ARC Review: The Helm of Midnight by Marina Lostetter

The Helm of Midnight (The Five Penalties, #1)

Rating: 5 out of 5.

First impression: I feel like I’ve been reading this one forever (which according to my reading activity translates to… 6 days). This is longer than I usually take to read a book, however, and I think this one did drag a tiny bit in the middle, but I never really felt it dragging. It was more an overall feeling and I think was mostly due to this book requiring a slower reading because parts of the worldbuilding are very complex and the structure of the story is many-layered. The conclusion was very fast-paced though. And if it’s not obvious from this intro paragraph… I absolutely loved it.

The way the story is structured, there’s a lot of anticipation as the reader discovers things the main character doesn’t know. There are 3 POVs, though the story is told mainly through de-Krona, a slightly naive and generally good-hearted police officer who starts the story off by failing to stop a heist of dangerous magical artifacts. (This is an angle I’ve never seen explored in a heist novel.) This heist reopens a sort of Jack the Ripper case that was rather disturbing.

After a few chapters, de-Krona’s chapters begin to alternate with another woman’s (unrelated at first) set two years previous. Later, another set of alternating chapters appear, this time of a man set 11 years earlier who very quickly becomes very obviously related to de-Krona’s investigation. There’s also a very clever intro to de-Krona’s chapters that becomes clear at the end.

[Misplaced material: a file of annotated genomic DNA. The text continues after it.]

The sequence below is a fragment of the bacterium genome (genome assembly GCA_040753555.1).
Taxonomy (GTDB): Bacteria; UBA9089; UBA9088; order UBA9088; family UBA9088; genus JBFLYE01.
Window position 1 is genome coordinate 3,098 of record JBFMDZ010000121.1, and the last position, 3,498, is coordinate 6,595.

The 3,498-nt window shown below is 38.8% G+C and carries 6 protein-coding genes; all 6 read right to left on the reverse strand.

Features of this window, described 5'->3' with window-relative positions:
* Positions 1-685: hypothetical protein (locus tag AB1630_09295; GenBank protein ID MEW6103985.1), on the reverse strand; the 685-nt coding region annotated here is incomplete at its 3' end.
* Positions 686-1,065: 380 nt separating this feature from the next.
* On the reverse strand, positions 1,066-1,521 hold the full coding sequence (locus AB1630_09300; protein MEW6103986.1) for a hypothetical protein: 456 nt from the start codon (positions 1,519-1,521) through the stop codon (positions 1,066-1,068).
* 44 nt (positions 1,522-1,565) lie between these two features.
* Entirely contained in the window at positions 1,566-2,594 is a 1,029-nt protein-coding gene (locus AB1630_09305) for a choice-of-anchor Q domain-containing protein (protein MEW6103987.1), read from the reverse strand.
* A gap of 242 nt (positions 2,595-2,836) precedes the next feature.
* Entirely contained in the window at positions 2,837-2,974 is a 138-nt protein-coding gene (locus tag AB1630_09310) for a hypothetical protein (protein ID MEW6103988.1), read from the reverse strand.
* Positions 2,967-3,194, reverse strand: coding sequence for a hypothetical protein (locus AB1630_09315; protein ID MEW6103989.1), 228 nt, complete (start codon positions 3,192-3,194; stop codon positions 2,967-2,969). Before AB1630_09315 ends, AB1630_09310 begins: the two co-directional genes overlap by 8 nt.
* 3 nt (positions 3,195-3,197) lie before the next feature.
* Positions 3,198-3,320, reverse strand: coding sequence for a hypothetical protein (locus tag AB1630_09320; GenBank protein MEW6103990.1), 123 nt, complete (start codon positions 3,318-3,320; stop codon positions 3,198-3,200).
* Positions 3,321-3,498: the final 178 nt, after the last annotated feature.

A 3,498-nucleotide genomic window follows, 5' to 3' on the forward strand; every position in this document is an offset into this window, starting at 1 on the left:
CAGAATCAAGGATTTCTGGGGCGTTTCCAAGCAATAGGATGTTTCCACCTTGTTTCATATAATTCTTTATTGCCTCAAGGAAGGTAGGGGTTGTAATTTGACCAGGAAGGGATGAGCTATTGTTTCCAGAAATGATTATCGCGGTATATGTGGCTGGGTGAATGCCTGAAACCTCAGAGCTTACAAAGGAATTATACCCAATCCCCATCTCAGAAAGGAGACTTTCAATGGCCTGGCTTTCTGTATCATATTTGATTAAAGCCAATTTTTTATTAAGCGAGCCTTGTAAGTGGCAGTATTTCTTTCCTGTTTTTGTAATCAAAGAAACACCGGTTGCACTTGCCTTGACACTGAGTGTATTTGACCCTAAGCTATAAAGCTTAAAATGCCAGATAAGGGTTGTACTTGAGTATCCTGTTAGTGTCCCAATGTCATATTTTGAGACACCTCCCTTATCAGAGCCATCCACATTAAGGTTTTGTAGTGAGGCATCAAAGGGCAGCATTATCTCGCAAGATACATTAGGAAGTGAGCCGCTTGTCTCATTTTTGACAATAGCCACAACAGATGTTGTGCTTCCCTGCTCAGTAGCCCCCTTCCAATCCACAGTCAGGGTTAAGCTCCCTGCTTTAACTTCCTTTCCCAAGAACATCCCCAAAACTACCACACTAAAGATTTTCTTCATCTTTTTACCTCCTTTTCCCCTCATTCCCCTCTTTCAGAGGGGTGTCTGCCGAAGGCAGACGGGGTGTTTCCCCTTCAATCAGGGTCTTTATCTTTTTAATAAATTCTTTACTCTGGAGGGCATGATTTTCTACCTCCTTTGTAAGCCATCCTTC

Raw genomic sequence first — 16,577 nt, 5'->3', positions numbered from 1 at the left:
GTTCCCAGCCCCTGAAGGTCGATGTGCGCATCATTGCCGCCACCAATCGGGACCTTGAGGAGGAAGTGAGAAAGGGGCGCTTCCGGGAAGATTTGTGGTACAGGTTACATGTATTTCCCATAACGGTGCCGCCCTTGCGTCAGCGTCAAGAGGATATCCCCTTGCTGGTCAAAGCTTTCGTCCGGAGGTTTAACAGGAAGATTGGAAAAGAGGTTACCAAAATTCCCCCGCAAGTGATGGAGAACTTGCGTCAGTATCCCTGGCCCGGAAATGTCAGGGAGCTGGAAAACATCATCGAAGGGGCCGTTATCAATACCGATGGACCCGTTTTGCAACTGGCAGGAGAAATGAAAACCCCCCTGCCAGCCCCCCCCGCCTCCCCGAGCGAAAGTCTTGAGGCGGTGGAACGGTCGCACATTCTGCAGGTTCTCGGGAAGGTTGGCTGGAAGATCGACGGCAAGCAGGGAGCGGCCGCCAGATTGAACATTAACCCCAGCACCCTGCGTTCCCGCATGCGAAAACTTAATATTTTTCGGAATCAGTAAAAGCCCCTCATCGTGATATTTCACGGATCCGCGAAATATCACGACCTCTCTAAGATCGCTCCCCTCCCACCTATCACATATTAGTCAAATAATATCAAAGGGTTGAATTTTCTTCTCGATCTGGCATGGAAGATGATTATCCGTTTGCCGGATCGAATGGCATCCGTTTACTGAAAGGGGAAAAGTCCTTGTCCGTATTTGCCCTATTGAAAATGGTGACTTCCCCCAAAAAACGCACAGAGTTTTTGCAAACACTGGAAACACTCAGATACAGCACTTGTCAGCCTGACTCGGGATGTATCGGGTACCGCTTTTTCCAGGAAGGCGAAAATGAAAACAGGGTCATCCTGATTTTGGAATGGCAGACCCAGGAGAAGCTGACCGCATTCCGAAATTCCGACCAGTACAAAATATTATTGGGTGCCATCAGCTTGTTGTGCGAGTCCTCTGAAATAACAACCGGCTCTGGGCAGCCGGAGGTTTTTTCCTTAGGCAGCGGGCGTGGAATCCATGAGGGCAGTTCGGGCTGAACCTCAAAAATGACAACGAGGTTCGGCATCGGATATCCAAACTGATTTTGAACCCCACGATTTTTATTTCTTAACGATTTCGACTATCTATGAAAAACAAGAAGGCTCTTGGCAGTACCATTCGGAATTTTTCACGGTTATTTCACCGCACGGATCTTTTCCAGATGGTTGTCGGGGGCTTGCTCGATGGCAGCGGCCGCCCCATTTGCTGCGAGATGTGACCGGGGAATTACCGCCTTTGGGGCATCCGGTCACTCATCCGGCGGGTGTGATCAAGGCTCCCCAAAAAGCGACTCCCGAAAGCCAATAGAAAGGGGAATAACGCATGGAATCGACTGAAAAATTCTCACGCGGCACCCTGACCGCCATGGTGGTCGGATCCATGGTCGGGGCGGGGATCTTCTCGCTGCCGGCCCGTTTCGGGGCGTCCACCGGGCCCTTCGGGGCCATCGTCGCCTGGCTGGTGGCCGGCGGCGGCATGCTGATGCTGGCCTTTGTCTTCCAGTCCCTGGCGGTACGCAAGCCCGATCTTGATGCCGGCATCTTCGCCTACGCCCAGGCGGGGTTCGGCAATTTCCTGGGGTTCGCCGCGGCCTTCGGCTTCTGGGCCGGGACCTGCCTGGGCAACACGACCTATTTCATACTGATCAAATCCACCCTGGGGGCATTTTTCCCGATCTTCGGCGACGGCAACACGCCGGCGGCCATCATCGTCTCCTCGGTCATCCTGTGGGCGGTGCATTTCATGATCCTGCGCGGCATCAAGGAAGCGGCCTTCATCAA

I empathized with each of the POV characters and wanted things to go well for them even as it became clear for some that they wouldn’t. I also really enjoyed a few side characters, Thibaut especially.

You know a book is good when it gives you chills of anticipation and foreboding. Also I love how the threads of the story weave around each other.

The religion and creation story is complex and fascinating. It’s frontloaded in the intro and first chapters but it stays consistently important throughout. There are 5 gods with 5 sets of pronouns and this is done in a way that feels organic and makes sense with the story. There is a religious component to the overarching mystery de-Krona is trying to solve, as well as a magical component, and I have a feeling the gods are going to be very important in the next books.

The way magic works in this world is very interesting – especially the death masks. The time tax and use of time as currency is also quite unusual

I highly enjoyed reading this and am anxious to find out what comes next. It’s definitely going in my top 10 for the year, possibly top 5.

*Thanks to NetGalley and Tor for providing an e-arc for review.

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